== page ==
Encyclopedia of Religion
and Society

William H. Swatos, Jr. Editor

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Sociological concept, developed especially by Émile Durkheim; refers to a state of deregulation (déréglement ) of normative standards and accompanying derangement of individual experience. The term in its modern meaning has ancient roots. Thucydides contrasts Pericles's expression of Athenian "civil religion," in his funeral oration, with the lawlessness (anomias ) of Athenian conduct under the subsequent plague. Ancient Jewish and early Christian writers refer to sin as anomia , but in the sense of iniquity, not lawlessness.

Durkheim discusses the abnormal, anomic division of labor. He also links anomie to the dislocation and excessive inflation or frustration of desires experienced under rapidly fluctuating social and economic circumstances. Less frequently, he ties anomie to the failure of religious constraints on the individual, preferring to conceptualize the influence of religious groups in terms of egoism and altruism. Marcel Mauss applied the concept to religion by studying the physical influence on the individual of collective ideas about death (e.g., "voodoo death").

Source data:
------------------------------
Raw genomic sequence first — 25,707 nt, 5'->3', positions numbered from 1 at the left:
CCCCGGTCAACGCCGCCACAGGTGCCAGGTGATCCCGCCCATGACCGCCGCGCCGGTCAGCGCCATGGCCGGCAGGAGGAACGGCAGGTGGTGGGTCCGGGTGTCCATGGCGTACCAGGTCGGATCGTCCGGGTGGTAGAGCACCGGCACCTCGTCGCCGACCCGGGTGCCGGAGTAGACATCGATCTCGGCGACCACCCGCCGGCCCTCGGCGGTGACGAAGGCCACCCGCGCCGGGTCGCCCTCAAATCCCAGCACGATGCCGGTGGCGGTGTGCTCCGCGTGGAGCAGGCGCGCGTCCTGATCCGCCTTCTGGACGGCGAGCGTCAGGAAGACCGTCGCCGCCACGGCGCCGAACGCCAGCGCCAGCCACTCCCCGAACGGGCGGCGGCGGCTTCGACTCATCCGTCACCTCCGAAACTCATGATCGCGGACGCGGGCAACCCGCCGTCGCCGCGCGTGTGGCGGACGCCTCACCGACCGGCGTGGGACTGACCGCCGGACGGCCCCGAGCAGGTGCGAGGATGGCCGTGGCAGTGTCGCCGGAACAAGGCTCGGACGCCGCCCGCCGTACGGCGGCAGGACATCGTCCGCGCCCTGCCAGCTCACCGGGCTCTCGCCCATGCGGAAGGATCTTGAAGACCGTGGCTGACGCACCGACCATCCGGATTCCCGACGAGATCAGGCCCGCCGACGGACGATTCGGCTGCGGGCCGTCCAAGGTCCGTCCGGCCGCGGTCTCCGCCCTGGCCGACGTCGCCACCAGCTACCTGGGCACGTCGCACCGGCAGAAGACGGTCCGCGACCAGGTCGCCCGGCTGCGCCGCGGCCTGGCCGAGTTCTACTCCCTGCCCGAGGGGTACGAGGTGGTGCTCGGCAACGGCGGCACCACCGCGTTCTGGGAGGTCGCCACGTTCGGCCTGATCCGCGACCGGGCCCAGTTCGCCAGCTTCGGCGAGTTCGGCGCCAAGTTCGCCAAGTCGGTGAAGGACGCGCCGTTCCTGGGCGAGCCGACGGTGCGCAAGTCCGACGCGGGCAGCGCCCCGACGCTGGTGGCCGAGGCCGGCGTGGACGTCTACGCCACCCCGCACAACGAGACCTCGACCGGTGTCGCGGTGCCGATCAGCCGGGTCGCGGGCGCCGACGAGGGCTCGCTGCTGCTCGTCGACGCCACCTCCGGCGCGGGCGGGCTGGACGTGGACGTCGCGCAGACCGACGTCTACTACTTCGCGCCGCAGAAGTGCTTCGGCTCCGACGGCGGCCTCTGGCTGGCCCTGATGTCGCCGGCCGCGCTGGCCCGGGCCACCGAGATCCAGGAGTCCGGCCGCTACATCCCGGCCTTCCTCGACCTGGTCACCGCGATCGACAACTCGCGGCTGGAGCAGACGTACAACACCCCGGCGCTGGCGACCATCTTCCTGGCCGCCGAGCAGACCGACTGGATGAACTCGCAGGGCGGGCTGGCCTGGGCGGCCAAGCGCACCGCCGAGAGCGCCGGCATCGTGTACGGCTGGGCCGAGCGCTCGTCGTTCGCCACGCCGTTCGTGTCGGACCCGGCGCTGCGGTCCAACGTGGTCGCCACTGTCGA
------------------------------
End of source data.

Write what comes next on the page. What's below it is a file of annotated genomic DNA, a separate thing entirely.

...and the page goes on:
Robert Merton saw anomie as a disjunctive condition of overemphasis on the cultural value of success at the expense of norms of conduct (e.g., the "work ethic"). This generates deviant adaptations such as innovation, or use of illegitimate means to achieve values, and ritualistic "acting out" of norms in the absence of commitment to social goals. His theory shares as much with Weber's "Protestant ethic" thesis as with Durkheim's thought and touches on traditional issues of religious meaning in its emphasis on the effort-merit-reward complex.

Peter Berger renewed Durkheim's emphasis on the integrative functions of religion by arguing that ideas of "the sacred" establish an orderly cosmos that prevents anomie, while Robert Bellah's analysis of "civil religion" also suggests its possible anomic disintegration under conditions of a "broken covenant."

The concept of anomie is closely related to the ideas of cognitive dissonance and mazeway disintegration, which have been used in the study of millenarianism. Dissonance between millennial prophecies and actual events is overcome through increased proselytizing, which redeems failure. Natural disasters and cultural collapse, frequently both occurring together among tribal peoples, rip apart the thread of meaning woven by the cultural mazeway. Revitalization movements seek to reestablish "the way" by reaffirming traditions, forging syncretisms, or creating new prophecies.

Donald A. Nielsen


L. Festinger et al., When Prophecy Fails (New York: Harper, 1956)

R. K. Merton, Social Theory and Social Structure , rev. ed. (New York: Free Press, 1968 [1949])

M. Orrů, Anomie (Boston: Allen & Unwin, 1987)

A. Wallace, "Revitalization Movements," American Anthropologist 589(1956):264-281.

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